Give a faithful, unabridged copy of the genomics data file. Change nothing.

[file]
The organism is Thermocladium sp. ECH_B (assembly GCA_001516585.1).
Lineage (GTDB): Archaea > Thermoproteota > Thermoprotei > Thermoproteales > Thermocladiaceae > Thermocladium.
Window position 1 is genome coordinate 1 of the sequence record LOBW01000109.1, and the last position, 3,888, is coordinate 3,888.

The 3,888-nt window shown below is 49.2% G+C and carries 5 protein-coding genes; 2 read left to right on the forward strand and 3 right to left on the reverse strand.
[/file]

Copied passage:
The organism is Thermocladium sp. ECH_B (assembly GCA_001516585.1).
Lineage (GTDB): Archaea > Thermoproteota > Thermoprotei > Thermoproteales > Thermocladiaceae > Thermocladium.
Window position 1 is genome coordinate 1 of the sequence record LOBW01000109.1, and the last position, 3,888, is coordinate 3,888.

The 3,888-nt window shown below is 49.2% G+C and carries 5 protein-coding genes; 2 read left to right on the forward strand and 3 right to left on the reverse strand.